Parable Of The Net

Lesson 4.14

Jesus' parable of the net and the sheep and goats parable reveal that finally there will come a day when Christian hypocrites are exposed as imposters. Their collective fates are in the hands of the Judge, Jesus Christ.

Please read Matthew 13:47-50 ESV before beginning free Bible study lessons, #4.14.

Previous Lesson: Parable of the Pearl #4.13.

Preliminary Bible Study Questions:

1. What is a dragnet?
2. Who do the different species of fish represent?
3. What major event takes place at the end of the Church age?

This Kingdom parable will be explained in conjunction with the sheep and goats parable (Matthew 25:31-46).

This study has the unbeliever's last judgement in view, while our next Bible study lesson in this series has the believer's last judgement as its focus. Let's get started.

Parable Of The Net Setting

Jesus' parable of the net (aka parable of the dragnet) was spoken amidst his larger parable's discourse which is found in Matthew 13. The topic of this parable is the last judgement, as it is with both the wheat and tares and sheep and goats parables.

Jesus gave this parable to his intimate friends, i.e. his twelve disciples, and he included the interpretation along with the parable.

Jesus' parable of the net was created in order to teach his disciples that the Kingdom of God includes a final judgement for all people of all time. The emphasis in this parable is placed on the unbelievers of the church and world, while the parable of the wheat and tares focuses more on the true believers.

What Is A Dragnet?

The parable of the net, or parable of the dragnet, if you prefer, uses the Greek term for "dragnet" with which most people today aren't familiar. The term is only used in the New Testament once, adding to our lack of knowledge.

A dragnet is different from the smaller nets used in passages like Mark 1:16; Luke 5:2-6 and John 21:6-8, which are hand held and used from the shore or boat.

A dragnet is a very long and tall net which had float devices at the top and sinker weights at the bottom.

The dragnet was used in the Sea of Galilee during Jesus' day. The dragnet was placed upon the shore to begin the fishing. Fishermen on a boat would then be handed one end of the dragnet and in a semicircle course bring their end back around to the shore.

The dragnet was cast wide and deep. After a time, the fishermen on the shore would "drag" the "net" back to shore, full of many types of fish and other aquatic creatures. Jesus called upon the dragnet to begin his story, the parable of the net, to describe what the Kingdom of God is like.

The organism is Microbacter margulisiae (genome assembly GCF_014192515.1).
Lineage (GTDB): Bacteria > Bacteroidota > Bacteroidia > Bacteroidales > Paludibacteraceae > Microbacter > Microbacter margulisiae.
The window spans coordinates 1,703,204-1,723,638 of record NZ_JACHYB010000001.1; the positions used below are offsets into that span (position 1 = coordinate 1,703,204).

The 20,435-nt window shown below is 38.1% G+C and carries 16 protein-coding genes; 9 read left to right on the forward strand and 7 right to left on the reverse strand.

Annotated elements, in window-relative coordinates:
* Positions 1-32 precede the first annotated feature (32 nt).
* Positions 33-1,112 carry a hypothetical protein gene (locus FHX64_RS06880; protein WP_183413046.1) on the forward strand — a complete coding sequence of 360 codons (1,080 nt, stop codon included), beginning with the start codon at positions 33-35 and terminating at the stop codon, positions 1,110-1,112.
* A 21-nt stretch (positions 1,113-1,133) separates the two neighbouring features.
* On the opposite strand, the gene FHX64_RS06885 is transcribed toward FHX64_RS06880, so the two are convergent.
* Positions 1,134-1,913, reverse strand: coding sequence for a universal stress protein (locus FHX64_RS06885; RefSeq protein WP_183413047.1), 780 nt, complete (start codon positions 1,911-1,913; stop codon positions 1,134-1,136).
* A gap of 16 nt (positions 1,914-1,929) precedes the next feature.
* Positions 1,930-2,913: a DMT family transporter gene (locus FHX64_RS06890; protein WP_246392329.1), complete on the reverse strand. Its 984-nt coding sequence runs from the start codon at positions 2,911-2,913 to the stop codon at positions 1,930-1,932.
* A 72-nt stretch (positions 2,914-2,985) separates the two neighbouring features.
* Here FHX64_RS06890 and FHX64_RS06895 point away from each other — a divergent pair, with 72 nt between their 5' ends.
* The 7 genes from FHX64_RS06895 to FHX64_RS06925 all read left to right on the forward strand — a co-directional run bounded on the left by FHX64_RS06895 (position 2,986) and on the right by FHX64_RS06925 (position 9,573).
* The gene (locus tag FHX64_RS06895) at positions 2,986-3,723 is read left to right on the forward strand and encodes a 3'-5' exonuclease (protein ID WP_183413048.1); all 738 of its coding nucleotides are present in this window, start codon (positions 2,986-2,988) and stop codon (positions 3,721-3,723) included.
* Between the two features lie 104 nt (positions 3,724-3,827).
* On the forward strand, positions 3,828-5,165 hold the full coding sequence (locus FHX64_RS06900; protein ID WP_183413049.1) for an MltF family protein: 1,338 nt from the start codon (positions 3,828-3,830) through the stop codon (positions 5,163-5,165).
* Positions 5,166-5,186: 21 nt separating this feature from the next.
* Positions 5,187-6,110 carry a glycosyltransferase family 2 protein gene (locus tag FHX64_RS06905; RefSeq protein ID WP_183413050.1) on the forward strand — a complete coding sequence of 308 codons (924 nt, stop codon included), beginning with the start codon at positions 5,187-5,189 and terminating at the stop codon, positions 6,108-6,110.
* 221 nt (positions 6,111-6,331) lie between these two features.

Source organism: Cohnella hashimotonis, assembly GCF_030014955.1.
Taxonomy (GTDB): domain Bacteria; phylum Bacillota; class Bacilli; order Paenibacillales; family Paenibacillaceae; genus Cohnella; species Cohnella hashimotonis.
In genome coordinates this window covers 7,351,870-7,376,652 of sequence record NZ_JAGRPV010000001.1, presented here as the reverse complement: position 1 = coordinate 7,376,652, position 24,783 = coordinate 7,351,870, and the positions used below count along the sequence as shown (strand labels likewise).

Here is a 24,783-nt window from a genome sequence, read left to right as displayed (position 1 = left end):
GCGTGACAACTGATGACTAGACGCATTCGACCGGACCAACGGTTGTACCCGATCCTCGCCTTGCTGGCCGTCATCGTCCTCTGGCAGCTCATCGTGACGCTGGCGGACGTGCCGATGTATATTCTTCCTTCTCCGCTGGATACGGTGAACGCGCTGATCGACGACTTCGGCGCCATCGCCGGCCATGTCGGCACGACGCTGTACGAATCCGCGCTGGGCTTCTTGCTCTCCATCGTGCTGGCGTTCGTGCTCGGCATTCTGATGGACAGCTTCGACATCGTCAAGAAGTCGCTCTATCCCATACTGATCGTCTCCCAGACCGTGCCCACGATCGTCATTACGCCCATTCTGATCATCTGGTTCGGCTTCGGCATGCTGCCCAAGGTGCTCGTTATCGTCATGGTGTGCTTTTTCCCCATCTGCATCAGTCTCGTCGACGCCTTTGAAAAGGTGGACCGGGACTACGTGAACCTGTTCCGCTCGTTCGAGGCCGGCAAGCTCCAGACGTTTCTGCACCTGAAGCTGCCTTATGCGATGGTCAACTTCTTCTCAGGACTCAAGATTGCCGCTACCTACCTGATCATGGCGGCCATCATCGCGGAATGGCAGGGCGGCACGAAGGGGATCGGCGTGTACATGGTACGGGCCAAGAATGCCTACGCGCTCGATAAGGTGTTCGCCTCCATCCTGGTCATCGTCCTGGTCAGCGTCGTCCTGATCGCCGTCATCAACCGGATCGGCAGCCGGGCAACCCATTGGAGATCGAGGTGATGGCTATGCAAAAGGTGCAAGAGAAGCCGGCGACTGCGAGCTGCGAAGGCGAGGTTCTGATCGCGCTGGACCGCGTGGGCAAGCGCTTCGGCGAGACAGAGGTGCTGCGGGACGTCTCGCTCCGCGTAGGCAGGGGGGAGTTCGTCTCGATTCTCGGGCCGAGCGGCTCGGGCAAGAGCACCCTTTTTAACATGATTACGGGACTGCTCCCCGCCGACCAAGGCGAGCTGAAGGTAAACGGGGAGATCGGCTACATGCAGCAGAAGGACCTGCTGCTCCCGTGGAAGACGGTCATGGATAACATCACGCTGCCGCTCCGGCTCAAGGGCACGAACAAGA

Parable Of The Net Symbolism

Jesus' parable of the net uses graphic images to represent, or symbolize, spiritual elements of the Kingdom of God. This helps us "picture" the spiritual lessons he is teaching us.

The parable of the dragnet doesn't only use the dragnet to represent the Kingdom, but it uses the dragnet along with the catch and final selection of fish to describe it.

So, from the start, the fishermen represent workers in the Kingdom, including God, angels, and humans. All these beings work together for gathering people into the Church.

The sea represents the world, and the overall catch represents the Church, while the individual fish represent people within the Church. The boat and dragnet simply represent the evangelistic means of gathering the catch of fish.

The fish outside the dragnet, lost in the sea, represent those condemned humans who are outside the net, and thusly outside of salvation's grasp. However, those within the dragnet's walls are those of whom this parable of the net is speaking.

Parable Of The Net Meaning

The parable of the net goes on to say that after a time the dragnet is pulled onto shore and the fishermen sort the catch. Some fish are placed in the containers, while others aren't. The fish that are unclean, based upon the Hebrew dietary laws, are then heaped on a pile and burned.

Similar to that activity, the Kingdom of God will soon find Jesus returning in the clouds. His angels will gather the church from all ages and bring it to shore. They will sort the good from the bad. The good will go onto eternal life, and the bad will be condemned.

The parable of the net has a basic message to Christians. The message is that the Church grows in numbers and in strength throughout this church age.

Unbelievers are mixed with believers within Christ's earthly church until the end of the age. However, in the end the last judgement will discern who was truly a Christian and who was a hypocrite.

The last judgement separates true believers from the hypocrites within the church.

The Sheep And Goats Parable

Like the parable of the net, the sheep and goats parable describes the last judgement. The angels sort out the flock, i.e. the Church, and separate the good from the bad, the sheep from the goats. The goats go to the left of Christ and will discover their guilt, while the sheep go to his right and receive their reward.

The goats are similar to the bad fish, who represent hypocrites within the church. The goats look like sheep and sound like sheep. The goats produce some good commodities like sheep, and from a distance it's hard to tell them apart. However, Jesus Christ will judge the hearts of men and women who participated in his Church.

The last judgement for churchgoers, i.e. disciples, is based upon what the persons did and did not do.

True disciples who were devoted to personal growth and humble service to Christ went to eternal life. False disciples who remained proud and hardened to personal growth and service were led to their fiery destination in hell.

Jesus Christ, on Judgement Day, will look at the works and ways of all people, and then he'll personally examine the motives behind why a person did or didn't do those things.

This process proves to the world who were truly his, and who were imposter hypocrites.

According to the Bible parables of the net and the sheep and goats, Christian actors will be shown no mercy, only wrath on their day of reckoning.

Christian Hypocrites Finally Judged